For example, services such as Rumii (a VR platform, normally $14.99 per month) and Spatial, which enable users to digital meetings in virtual rooms with 3D versions of their co-workers have seen a boost in the number of users, as has video communications app zoom.

Freemium Versions

Even though many of these apps have seen a surge in user numbers which could see users continuing to use them and recommending them in future if their experiences of the apps are good, the ‘freemium’ versions (the basic program for free and advanced features must be paid for) appear to account for most downloads.

Some companies, such as Rumii, have now started to offer services for free after noticing a rise in the number of downloads as Covid-19 spread in the United States.

G Suite

Google’s cloud-based G Suite service (Gmail, Docs, Drive, Hangouts, Sheets, Slides, Keep, Forms, Sites) is reported to have gone past the two billion monthly active users mark at the end of last year. It appears to have gained many active users due to people preparing to work from home following the Covid-19 outbreak.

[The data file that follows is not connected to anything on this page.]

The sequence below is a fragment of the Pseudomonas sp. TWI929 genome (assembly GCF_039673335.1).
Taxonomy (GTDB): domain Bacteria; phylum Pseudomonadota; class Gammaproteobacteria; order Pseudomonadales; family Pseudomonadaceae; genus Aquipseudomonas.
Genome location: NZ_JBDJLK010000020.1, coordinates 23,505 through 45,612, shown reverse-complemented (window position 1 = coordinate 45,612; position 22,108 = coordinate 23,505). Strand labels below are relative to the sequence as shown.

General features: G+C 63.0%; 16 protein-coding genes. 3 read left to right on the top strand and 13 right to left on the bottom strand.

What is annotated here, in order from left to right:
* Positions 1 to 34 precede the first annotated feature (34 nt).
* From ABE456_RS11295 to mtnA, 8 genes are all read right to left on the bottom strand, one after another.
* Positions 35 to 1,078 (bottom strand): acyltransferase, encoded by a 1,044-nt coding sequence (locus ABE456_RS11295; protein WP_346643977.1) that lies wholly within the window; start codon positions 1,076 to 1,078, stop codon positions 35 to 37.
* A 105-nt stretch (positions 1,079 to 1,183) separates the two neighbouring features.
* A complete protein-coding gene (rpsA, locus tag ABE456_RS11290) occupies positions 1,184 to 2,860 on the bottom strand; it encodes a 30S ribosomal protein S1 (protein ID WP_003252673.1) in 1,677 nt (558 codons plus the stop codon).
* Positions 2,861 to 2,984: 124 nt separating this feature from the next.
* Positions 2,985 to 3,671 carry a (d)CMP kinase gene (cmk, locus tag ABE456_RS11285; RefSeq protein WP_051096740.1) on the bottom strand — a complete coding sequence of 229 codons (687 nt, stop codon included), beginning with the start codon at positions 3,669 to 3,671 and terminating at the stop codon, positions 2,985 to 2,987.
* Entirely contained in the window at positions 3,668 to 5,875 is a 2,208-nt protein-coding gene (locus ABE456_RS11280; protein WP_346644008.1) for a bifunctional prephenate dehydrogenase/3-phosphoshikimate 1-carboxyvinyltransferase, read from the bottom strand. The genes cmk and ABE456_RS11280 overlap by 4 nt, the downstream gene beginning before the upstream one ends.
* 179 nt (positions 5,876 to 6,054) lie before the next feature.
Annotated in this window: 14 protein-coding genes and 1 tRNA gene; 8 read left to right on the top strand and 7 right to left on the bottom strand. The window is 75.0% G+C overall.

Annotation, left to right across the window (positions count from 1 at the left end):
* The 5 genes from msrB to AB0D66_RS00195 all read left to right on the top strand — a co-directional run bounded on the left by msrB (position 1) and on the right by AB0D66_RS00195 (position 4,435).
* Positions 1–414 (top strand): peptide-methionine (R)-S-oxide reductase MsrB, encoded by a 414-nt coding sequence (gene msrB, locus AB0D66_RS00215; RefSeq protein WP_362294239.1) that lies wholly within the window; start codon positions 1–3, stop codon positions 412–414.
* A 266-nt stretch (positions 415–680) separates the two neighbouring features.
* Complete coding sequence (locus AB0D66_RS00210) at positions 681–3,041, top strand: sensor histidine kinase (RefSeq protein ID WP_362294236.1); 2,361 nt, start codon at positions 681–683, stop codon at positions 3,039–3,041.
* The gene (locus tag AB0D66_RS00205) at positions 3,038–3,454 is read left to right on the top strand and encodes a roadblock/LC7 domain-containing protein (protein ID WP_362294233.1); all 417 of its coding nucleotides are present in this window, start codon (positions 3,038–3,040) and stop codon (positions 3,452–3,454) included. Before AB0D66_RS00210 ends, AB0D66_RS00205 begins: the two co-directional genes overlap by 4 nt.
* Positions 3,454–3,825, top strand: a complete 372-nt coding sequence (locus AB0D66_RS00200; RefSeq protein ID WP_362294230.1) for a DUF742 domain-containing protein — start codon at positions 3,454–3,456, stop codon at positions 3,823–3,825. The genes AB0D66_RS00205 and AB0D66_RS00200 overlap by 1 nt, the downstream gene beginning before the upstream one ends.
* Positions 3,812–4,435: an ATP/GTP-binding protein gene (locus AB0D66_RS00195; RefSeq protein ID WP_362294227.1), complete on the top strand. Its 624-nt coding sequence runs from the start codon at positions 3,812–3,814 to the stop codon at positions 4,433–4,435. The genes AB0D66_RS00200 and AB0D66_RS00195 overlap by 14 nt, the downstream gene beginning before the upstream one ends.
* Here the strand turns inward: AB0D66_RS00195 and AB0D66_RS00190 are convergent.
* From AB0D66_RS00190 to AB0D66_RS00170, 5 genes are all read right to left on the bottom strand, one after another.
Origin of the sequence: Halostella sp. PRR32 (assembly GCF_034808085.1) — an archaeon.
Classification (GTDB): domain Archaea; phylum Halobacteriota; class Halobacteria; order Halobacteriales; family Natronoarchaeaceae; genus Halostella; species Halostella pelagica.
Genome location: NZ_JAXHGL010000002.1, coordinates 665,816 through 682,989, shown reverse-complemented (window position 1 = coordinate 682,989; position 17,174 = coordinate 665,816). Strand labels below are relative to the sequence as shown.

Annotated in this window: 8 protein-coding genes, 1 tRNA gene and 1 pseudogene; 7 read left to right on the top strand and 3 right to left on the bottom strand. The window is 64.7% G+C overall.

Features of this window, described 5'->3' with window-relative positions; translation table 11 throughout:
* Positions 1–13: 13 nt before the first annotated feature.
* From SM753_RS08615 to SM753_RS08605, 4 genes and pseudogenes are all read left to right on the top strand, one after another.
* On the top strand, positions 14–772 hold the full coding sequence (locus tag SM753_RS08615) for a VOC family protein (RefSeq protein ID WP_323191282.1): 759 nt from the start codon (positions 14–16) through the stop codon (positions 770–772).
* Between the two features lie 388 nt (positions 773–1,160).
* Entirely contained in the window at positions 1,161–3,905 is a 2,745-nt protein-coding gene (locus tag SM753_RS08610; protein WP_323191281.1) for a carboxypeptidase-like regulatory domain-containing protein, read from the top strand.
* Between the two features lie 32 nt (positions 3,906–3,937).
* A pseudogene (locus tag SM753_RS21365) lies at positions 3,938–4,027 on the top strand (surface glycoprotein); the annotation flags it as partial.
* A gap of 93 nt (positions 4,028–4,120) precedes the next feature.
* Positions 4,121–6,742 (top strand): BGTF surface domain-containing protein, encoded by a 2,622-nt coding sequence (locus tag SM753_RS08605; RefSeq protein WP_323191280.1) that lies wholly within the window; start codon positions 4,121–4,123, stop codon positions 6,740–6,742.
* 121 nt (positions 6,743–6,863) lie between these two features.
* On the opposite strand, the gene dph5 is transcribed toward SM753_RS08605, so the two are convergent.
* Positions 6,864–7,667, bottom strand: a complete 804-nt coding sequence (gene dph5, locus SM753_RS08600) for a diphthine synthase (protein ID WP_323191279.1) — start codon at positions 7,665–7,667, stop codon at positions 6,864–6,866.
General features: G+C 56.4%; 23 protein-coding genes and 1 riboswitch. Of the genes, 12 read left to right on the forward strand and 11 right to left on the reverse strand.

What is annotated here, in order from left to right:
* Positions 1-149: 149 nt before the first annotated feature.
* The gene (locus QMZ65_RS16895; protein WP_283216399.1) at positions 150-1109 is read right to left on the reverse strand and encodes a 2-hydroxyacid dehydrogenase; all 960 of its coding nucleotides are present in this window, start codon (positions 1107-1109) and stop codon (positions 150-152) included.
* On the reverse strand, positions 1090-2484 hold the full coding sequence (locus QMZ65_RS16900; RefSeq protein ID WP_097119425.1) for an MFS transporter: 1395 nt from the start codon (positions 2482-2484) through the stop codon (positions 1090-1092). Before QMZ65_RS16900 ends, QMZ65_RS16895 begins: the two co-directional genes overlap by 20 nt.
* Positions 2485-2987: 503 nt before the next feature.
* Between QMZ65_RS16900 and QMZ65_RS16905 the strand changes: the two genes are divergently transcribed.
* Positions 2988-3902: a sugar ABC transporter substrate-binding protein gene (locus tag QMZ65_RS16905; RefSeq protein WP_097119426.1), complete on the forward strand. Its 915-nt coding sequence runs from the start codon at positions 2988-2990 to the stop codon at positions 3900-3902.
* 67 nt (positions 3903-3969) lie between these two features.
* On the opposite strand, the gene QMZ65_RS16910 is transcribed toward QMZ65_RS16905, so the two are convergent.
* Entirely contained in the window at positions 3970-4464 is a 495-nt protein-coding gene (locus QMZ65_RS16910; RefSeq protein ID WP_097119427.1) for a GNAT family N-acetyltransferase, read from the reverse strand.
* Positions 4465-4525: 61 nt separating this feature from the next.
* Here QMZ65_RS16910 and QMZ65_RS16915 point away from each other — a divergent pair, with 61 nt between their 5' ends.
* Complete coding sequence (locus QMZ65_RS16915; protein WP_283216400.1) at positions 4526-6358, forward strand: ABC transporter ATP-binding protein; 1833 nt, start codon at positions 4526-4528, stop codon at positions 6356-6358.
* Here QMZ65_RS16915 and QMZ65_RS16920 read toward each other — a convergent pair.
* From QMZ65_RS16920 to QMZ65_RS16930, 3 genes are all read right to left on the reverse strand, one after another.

Google has also offered parts of its enterprise service e.g. Hangouts Meet (video conferencing) for free to help businesses during the period when many employees will need to work from home.

Microsoft

Microsoft is also reported to be offering a free six-month trial for its collaborative working platform ‘Teams’, which surpassed the 20 million active user mark back in November.

Unfortunately, Microsoft Teams suffered a reported two-hour outage across Europe on Monday, just as many employees tried to log in as part of their first experience of working at home in what some commentators are now calling the new “post-office” era.